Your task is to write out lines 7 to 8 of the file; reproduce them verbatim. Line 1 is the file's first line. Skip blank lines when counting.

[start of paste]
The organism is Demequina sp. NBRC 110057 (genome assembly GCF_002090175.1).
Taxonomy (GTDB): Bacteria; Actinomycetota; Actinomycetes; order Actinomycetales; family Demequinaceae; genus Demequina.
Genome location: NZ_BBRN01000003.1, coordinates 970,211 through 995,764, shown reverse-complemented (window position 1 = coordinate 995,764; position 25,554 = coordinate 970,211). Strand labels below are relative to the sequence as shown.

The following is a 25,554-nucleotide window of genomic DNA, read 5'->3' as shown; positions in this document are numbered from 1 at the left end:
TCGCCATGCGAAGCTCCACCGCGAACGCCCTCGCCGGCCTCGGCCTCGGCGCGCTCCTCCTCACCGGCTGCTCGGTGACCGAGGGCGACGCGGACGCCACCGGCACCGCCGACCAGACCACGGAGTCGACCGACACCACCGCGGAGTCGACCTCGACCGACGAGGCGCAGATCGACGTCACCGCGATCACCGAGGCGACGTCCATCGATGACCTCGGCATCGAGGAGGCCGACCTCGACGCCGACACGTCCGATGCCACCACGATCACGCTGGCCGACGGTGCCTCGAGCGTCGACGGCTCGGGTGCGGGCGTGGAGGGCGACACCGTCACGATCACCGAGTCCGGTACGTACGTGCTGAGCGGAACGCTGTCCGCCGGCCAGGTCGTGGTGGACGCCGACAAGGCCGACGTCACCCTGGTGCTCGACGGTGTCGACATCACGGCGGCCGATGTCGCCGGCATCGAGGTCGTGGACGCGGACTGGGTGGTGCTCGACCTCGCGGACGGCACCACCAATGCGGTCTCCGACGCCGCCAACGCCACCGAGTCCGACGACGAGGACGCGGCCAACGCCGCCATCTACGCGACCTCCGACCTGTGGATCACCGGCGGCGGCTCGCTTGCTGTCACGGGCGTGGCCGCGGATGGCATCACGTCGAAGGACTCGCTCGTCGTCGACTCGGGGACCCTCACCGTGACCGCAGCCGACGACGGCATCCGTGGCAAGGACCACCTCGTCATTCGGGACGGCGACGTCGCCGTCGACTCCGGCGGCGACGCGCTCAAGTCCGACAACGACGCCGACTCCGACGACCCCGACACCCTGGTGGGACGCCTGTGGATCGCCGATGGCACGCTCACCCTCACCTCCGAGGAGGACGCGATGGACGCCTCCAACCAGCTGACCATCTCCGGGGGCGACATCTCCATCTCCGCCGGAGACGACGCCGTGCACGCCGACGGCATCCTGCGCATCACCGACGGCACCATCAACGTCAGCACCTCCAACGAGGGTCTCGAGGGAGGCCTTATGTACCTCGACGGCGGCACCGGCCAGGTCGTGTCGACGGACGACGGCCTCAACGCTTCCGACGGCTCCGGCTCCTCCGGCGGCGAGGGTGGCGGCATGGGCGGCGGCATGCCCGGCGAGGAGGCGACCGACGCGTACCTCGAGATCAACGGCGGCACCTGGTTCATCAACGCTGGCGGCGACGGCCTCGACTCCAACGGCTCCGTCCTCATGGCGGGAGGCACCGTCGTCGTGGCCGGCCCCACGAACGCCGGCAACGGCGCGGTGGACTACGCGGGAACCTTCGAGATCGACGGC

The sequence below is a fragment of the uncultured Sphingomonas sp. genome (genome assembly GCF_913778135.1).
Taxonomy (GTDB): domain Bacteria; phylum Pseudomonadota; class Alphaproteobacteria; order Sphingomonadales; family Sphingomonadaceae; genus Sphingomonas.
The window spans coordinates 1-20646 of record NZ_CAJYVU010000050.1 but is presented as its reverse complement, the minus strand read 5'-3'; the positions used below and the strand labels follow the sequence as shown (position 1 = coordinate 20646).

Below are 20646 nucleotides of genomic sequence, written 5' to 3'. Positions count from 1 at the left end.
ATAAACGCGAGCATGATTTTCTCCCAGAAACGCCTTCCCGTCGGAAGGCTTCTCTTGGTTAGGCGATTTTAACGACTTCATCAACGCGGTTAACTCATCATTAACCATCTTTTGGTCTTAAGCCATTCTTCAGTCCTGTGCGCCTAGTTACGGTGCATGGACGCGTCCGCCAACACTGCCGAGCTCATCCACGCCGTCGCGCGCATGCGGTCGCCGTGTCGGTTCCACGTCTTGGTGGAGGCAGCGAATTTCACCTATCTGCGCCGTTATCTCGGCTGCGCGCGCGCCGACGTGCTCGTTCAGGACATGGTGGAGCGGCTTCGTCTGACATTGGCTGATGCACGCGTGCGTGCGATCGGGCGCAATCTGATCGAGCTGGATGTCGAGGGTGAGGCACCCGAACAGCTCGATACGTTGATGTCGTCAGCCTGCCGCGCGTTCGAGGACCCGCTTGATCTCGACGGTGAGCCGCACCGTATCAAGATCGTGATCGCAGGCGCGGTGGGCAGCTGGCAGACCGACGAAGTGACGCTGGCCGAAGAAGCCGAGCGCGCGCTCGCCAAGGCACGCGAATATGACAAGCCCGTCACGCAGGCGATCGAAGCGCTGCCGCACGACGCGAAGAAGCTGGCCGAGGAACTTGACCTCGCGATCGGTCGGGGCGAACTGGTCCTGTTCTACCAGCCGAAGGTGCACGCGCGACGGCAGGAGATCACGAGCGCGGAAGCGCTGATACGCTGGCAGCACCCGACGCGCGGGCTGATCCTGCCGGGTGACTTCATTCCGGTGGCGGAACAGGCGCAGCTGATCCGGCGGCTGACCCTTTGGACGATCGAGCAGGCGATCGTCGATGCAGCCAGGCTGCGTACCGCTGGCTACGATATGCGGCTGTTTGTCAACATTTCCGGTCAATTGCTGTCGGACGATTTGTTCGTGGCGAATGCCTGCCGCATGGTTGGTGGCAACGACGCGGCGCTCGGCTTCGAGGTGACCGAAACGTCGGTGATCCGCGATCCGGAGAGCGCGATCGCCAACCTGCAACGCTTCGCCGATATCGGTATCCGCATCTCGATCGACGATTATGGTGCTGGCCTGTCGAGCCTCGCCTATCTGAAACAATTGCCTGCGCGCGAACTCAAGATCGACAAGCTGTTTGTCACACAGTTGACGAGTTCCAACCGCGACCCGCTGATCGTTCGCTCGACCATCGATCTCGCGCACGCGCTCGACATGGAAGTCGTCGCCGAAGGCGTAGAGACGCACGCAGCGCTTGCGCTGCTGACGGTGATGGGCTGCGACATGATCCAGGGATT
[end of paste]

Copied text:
Taxonomy (GTDB): domain Bacteria; phylum Pseudomonadota; class Alphaproteobacteria; order Sphingomonadales; family Sphingomonadaceae; genus Sphingomonas.
The window spans coordinates 1-20646 of record NZ_CAJYVU010000050.1 but is presented as its reverse complement, the minus strand read 5'-3'; the positions used below and the strand labels follow the sequence as shown (position 1 = coordinate 20646).